What to drink this week

French co-ops

Country Life Every Week - - Town & Country Notebook -

Co-op­er­a­tive winer­ies used not to be the by­word for qual­ity. They arose all over Europe, but es­pe­cially in the South of France and parts of Italy in the 1930s, as a re­sponse to the Great De­pres­sion, so vi­gnerons could use com­mu­nal fa­cil­i­ties for mak­ing, bottling and mar­ket­ing wine. They were a great so­cial achieve­ment, but not nec­es­sar­ily sources of re­ally fine wine.

Harry Eyres

Why you should be drink­ing them

That old story has been un­der­go­ing re­vi­sion for some time now. Canny wine buy­ers have long known of cer­tain ex­cel­lent French co-ops, such as La Ch­ablisi­enne in Ch­ablis, the Tur­ck­heim co-op in Al­sace and the Le Mes­nil co-op in Cham­pagne, mak­ing grand cru Cham­pagnes in one of the re­gion’s great­est wine vil­lages. Now, the south is­lands of Italy and the south of France have very good co-ops as well.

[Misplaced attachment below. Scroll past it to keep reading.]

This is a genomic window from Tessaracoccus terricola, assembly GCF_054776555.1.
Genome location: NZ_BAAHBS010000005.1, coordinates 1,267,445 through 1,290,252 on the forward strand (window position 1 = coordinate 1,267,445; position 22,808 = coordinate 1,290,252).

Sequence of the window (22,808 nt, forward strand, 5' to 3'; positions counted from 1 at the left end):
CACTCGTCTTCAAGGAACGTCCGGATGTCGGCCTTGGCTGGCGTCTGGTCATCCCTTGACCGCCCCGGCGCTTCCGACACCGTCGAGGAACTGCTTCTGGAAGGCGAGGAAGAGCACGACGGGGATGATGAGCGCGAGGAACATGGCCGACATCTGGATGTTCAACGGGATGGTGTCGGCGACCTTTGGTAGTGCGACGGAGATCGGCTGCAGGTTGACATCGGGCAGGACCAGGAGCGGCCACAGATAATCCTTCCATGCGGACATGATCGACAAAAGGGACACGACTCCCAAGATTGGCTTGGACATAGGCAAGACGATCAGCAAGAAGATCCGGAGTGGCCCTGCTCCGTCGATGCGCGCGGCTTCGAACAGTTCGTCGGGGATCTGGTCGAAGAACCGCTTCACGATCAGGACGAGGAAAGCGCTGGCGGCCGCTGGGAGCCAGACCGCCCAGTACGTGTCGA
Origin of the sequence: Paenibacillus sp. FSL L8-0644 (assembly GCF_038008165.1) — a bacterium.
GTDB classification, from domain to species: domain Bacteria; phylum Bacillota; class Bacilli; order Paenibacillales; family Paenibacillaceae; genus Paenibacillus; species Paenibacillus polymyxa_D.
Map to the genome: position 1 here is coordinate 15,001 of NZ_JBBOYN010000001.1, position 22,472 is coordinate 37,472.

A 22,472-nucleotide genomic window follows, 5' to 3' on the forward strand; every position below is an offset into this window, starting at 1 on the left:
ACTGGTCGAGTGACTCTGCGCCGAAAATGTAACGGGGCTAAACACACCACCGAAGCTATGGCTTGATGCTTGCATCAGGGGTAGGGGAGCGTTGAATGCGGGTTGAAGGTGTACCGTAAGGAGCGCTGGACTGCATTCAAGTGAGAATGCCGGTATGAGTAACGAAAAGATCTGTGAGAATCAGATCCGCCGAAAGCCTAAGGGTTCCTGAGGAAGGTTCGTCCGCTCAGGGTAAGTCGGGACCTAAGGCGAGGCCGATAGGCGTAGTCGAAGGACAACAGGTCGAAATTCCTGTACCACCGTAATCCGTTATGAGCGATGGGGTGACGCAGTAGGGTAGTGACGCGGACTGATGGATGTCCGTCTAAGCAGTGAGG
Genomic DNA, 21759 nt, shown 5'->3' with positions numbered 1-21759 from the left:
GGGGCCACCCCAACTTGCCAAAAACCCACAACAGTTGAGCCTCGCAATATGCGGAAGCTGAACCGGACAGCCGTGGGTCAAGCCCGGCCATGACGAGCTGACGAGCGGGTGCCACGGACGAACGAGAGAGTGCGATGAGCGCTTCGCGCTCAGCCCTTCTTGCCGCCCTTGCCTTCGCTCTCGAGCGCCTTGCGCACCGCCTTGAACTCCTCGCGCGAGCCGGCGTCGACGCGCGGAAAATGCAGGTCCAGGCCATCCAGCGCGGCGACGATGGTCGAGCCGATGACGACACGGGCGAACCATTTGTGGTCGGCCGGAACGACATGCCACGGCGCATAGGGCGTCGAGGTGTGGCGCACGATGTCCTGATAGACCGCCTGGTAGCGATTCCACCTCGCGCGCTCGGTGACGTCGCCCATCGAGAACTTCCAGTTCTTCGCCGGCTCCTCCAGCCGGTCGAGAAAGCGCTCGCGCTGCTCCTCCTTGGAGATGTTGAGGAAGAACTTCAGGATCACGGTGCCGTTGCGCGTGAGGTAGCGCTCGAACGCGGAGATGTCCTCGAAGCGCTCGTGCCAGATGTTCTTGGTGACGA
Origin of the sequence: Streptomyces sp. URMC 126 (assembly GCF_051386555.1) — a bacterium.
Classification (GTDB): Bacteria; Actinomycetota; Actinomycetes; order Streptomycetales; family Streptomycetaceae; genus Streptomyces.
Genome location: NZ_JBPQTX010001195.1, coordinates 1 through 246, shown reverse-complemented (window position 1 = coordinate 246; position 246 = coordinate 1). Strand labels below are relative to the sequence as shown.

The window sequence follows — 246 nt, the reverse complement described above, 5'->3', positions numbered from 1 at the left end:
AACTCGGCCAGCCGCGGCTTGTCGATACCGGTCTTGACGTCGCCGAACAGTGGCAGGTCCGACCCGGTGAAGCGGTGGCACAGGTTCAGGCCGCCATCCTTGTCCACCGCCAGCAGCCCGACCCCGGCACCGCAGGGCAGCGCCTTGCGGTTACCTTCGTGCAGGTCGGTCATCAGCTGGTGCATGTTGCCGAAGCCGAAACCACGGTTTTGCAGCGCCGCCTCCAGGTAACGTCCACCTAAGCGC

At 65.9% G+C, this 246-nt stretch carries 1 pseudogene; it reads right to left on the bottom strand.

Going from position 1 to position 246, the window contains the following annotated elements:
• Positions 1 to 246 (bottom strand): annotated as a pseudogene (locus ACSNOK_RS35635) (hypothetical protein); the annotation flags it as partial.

What to drink

One of the best is Les Vig­no­bles Fon­calieu. Fon­calieu vini­fies an as­ton­ish­ing amount of wine from 4,500 hectares (11,120 acres) of vines, but main­tains re­ally good qual­ity across the range, ris­ing to some true peaks of qual­ity. In the Les Ex­traor­di­naires range, I es­pe­cially en­joyed the Griset Rosé 2014 (be­low, £8.99; www.hen­ningswine. co.uk), made from Sau­vi­gnon Gris, with an un­usual grape­fruity nose, crisp and fresh on the palate, and the com­plex, flo­ral and rounded Petit Par­adis, Saint Chinian Blanc 2013 (£9.99; www.finewines­di­rec­tuk.com). In its L’ate­lier Pres­tige range, Fon­calieu works with in­di­vid­ual pro­duc­ers mak­ing tiny quan­ti­ties. I was most im­pressed by L’apogée Saint Chinian 2013 (£21.99; www. finewines­di­rec­tuk.com), big and brood­ing with a lovely vi­o­lety note on the nose and fine acid­ity on the palate.

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